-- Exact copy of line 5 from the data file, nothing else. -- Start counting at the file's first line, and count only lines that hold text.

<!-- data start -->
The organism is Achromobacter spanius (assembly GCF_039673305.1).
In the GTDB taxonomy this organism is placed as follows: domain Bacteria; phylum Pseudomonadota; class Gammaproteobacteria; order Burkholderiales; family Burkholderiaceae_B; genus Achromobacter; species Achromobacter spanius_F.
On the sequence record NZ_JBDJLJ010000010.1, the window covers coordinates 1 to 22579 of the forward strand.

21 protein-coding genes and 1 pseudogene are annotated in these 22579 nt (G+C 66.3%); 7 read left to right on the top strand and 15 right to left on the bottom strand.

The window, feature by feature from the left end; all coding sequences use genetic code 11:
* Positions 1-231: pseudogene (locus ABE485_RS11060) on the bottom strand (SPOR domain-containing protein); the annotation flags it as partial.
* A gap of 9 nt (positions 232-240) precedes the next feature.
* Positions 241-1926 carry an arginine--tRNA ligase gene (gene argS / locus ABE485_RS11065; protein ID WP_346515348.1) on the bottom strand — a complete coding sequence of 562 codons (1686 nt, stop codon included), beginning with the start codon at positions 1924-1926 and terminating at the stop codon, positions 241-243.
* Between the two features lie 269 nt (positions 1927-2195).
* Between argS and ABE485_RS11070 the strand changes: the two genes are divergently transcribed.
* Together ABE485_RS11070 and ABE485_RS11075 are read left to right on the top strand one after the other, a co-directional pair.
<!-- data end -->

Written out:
The window, feature by feature from the left end; all coding sequences use genetic code 11: